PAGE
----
To help you navigate the renewable energy jungle
Two-thirds of Americans want to “prioritize clean energy sources,” the Pew Research Center reports. But for energy consumers, deciphering the jargon of electricity generation can be disempowering.
The federal Department of Energy website used to offer helpful guidance on green power choices. No more. Look to the Maine Public Utilities Commission (PUC) website for advice on choosing an electricity supplier and you’ll find just 88 words.
Maine could offer a website like the “Energy Switch” one in Massachusetts, where consumers can review a list of electricity suppliers that specifies percentage of renewable energy provided and whether that power comes from new projects like wind. That’s a key distinction: not all renewable power is equal in terms of pollution and climate change. Most of the power marketed as green and renewable here – including the Maine Green Power Program sponsored by the Maine PUC – relies predominantly on power generated from aging biomass plants or hydropower dams.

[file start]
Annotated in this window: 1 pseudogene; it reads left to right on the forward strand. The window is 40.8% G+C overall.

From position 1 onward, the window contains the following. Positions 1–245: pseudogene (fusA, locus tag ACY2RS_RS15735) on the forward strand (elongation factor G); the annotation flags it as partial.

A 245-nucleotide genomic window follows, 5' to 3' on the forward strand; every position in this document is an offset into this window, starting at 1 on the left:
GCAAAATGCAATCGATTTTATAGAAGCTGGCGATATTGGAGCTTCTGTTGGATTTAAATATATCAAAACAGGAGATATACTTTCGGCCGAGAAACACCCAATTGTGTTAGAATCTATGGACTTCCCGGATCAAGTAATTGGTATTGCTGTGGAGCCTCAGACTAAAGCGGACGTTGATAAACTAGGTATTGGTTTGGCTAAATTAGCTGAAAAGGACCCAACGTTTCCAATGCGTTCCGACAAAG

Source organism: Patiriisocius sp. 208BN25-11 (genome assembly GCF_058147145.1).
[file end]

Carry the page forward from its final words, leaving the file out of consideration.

These suppliers do not expand clean energy markets with new projects that replace oil- and coal-burning sources. And there’s growing scientific controversy over whether biomass even qualifies as carbon-neutral, as reported recently by Yale’s e360.
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